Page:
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Evaluation and optimisation of Less-than-Best-Effort TCP congestion control mechanisms

Ong, Kevin (2020) Evaluation and optimisation of Less-than-Best-Effort TCP congestion control mechanisms. PhD thesis, Murdoch University.

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Increasing use of online software installation, updates, and backup services, as well as the popularity of user-generated content, has increased the demand for band-width in recent years. Traffic generated by these applications — when receiving a ‘fair-share’ of the available bandwidth — can impact the responsiveness of delay-sensitive applications. Less-than-Best-Effort TCP congestion control mechanisms aim to allow lower-priority applications to utilise excess bandwidth with minimum impact to regular TCP carrying delay-sensitive traffic. However, no previous study has evaluated the performance of a large number of this class of congestion con-trol mechanisms. This thesis quantifies the performance of existing Less-than-Best-Effort TCP congestion control mechanisms, and proposes a new mechanism to im-prove the performance of these mechanisms with high path delay.

This study first evaluated the performance of seven Less-than-Best-Effort conges-tion control mechanisms in realistic scenarios under a range of network conditions in a Linux testbed incorporating wired Ethernet and 802.11n wireless links. The seven mechanisms evaluated were: Apple LEDBAT, CAIA Delay-Gradient (CDG), RFC6817 LEDBAT, Low Priority, Nice, Westwood-LP, and Vegas. Of these mecha-nisms, only four had existing implementations for modern operating systems. The remaining three mechanisms — Apple LEDBAT, Nice, and Westwood-LP — were implemented based on published descriptions and available code fragments to fa-cilitate this evaluation.

The results of the evaluation suggest that Less-than-Best-Effort congestion control mechanisms can be divided into two categories: regular TCP-like mechanisms, and low-impact mechanisms. Of the low-impact mechanisms, two mechanisms were identified as having desirable performance characteristics: Nice and CDG. Nice pro-vides background throughput comparable to regular TCP while maintaining low queuing delay in low path delay settings. CDG has the least impact on regular TCP traffic, at the expense of reduced throughput. In high path-delay settings, these reductions to throughput experienced by CDG are exacerbated, while Nice has a greater impact on regular TCP traffic.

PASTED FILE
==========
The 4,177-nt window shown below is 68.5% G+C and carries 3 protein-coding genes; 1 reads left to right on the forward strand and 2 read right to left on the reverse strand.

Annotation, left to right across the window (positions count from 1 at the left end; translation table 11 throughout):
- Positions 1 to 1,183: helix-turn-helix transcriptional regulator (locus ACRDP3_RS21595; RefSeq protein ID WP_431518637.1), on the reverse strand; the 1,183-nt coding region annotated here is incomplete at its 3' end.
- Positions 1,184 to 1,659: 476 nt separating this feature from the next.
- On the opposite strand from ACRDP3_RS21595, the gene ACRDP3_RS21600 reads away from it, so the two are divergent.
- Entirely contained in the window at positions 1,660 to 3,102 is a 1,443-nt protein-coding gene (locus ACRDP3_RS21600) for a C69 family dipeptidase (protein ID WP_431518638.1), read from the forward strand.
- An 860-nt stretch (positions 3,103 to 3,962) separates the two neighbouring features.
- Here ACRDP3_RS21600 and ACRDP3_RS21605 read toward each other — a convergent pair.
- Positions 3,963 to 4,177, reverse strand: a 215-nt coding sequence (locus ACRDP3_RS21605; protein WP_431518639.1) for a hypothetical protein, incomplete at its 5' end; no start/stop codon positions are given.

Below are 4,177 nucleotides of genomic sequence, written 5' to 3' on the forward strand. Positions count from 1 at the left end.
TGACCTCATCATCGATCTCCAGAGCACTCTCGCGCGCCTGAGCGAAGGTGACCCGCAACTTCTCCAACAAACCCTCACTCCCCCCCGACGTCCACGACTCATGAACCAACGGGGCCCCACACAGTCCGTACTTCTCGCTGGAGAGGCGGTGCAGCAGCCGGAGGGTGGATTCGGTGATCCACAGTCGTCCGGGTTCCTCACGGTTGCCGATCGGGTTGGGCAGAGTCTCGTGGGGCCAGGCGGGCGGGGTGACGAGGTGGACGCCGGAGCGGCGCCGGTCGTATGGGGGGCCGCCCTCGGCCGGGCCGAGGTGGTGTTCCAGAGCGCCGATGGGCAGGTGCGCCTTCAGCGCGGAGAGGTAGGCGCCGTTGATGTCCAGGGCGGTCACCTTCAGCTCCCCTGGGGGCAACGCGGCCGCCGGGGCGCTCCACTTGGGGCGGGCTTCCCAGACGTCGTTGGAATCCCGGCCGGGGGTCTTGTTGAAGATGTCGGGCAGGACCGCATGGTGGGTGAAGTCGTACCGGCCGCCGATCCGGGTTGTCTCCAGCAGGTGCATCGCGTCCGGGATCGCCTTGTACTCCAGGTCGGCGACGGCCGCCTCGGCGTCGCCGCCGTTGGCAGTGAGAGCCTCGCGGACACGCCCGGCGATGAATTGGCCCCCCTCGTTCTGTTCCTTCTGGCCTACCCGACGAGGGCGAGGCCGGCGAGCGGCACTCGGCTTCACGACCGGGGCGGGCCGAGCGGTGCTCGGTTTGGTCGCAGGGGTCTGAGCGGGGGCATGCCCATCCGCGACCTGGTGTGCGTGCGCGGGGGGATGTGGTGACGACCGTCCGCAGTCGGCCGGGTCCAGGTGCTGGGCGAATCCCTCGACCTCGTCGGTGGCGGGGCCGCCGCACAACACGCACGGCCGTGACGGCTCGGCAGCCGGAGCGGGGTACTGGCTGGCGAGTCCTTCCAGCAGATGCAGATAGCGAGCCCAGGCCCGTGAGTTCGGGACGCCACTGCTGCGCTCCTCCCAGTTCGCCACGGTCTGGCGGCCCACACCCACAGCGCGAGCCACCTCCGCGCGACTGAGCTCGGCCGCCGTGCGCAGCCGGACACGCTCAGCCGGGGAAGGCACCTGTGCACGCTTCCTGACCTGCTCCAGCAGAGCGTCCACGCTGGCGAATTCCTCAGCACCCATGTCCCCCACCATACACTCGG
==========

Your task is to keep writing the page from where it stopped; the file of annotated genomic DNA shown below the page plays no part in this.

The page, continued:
To address the very low throughput of existing Less-than-Best-Effort congestion control mechanisms in high path-delay settings, a new Less-than-Best-Effort TCP congestion control algorithm was developed and implemented: Yield TCP. Yield utilises elements of a Proportional-Integral controller to better interpret and re-spond to changes in queuing delay to achieve this goal while also reducing the impact on regular TCP traffic over TCP-like mechanisms. Source code for the im-plementation of Yield developed for this research has also been made available.

The results of evaluating Yield indicate that it successfully addresses the low through-put of low-impact Less-than-Best-Effort mechanisms in high delay settings, while also reducing the impact on foreground traffic compared to regular TCP-like con-gestion control mechanisms. Yield also performs similarly to Nice in low delay settings, while also achieving greater intra-protocol fairness than Nice across all settings. These results indicate that Yield addresses the weaknesses of Nice and CDG, and is a promising alternative to existing Less-than-Best-Effort congestion control algorithms.

Item Type: Thesis (PhD)
Murdoch Affiliation: Information Technology, Mathematics and Statistics
Supervisor(s): Zander, Sebastian, Murray, David and McGill, Tanya
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